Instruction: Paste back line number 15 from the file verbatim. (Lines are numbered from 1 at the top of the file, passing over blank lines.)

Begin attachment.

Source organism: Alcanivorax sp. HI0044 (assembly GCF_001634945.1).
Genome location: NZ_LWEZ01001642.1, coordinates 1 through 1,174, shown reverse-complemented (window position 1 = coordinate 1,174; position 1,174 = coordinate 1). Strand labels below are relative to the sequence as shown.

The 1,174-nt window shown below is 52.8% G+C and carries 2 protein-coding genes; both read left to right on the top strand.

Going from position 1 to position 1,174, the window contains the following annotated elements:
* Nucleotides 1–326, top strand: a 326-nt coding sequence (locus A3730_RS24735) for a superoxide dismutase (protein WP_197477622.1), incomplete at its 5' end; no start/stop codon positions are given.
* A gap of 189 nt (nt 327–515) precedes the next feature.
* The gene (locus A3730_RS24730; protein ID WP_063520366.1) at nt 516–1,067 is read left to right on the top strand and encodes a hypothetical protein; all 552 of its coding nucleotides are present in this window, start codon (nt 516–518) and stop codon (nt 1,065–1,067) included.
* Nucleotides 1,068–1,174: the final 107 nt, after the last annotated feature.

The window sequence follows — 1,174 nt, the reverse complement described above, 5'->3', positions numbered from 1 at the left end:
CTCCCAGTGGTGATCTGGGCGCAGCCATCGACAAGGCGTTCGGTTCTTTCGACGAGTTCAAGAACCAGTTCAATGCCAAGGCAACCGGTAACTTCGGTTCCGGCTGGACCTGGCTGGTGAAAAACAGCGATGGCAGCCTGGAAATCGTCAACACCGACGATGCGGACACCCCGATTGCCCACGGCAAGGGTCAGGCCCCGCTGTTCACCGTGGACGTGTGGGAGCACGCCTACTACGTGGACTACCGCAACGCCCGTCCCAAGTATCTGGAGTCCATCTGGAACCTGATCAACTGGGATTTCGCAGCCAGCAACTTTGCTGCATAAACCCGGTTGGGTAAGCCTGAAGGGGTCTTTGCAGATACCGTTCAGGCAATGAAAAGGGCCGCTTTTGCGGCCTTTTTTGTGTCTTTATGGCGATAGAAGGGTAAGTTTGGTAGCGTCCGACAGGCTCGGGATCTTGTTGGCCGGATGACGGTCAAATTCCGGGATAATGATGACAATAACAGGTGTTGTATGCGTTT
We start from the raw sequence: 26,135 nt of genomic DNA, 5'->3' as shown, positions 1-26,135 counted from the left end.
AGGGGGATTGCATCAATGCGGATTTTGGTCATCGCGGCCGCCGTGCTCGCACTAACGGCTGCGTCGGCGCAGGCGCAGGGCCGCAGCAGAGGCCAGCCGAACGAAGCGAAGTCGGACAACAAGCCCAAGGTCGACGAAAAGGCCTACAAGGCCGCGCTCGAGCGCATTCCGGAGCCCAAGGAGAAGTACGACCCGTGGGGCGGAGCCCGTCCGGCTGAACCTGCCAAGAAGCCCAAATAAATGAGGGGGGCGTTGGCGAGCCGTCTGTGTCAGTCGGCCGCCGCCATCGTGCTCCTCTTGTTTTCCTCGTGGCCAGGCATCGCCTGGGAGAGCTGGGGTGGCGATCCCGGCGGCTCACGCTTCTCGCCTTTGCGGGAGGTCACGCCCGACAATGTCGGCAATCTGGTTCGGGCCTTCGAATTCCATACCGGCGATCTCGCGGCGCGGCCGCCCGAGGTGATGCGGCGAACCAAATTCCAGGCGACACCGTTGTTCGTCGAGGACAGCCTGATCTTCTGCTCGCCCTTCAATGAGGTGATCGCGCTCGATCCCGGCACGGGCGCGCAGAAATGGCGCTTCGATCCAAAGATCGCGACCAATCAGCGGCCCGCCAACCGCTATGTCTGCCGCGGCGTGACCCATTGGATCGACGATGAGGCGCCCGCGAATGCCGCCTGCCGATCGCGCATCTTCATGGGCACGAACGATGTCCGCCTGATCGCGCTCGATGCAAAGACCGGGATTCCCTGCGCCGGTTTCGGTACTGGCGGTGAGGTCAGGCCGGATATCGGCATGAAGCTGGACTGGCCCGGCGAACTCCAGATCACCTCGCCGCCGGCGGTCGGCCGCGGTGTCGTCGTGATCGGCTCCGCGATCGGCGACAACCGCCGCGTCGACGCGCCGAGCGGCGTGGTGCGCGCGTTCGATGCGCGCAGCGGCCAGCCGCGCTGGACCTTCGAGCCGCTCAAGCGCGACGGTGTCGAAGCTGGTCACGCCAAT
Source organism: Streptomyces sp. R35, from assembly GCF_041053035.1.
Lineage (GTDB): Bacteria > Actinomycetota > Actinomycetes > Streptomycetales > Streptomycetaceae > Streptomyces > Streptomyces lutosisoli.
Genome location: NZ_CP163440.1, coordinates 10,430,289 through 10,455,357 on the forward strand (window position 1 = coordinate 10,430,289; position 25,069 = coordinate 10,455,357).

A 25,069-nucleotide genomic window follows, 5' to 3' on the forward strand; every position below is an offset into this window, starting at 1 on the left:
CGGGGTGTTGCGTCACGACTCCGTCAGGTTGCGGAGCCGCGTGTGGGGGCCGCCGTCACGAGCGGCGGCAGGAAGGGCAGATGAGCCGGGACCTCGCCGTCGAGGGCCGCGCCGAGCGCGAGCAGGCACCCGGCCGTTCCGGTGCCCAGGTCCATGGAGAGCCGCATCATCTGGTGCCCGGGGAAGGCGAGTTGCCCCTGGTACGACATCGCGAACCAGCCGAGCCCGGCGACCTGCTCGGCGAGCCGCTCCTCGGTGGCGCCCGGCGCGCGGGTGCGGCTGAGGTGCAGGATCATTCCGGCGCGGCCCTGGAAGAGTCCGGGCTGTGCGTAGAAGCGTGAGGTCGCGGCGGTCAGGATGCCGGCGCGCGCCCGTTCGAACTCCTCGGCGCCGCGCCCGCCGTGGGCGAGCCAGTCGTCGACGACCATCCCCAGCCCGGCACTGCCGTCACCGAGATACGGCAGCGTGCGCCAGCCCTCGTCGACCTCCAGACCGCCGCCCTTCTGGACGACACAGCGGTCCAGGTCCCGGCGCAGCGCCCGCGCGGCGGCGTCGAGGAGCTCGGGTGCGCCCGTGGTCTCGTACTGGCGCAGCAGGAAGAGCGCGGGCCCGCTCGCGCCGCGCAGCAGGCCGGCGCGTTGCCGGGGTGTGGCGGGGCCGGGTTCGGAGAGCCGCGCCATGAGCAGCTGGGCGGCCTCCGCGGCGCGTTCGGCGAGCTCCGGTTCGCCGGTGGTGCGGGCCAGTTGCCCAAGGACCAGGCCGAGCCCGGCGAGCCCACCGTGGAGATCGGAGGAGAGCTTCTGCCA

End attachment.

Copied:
Genome location: NZ_CP163440.1, coordinates 10,430,289 through 10,455,357 on the forward strand (window position 1 = coordinate 10,430,289; position 25,069 = coordinate 10,455,357).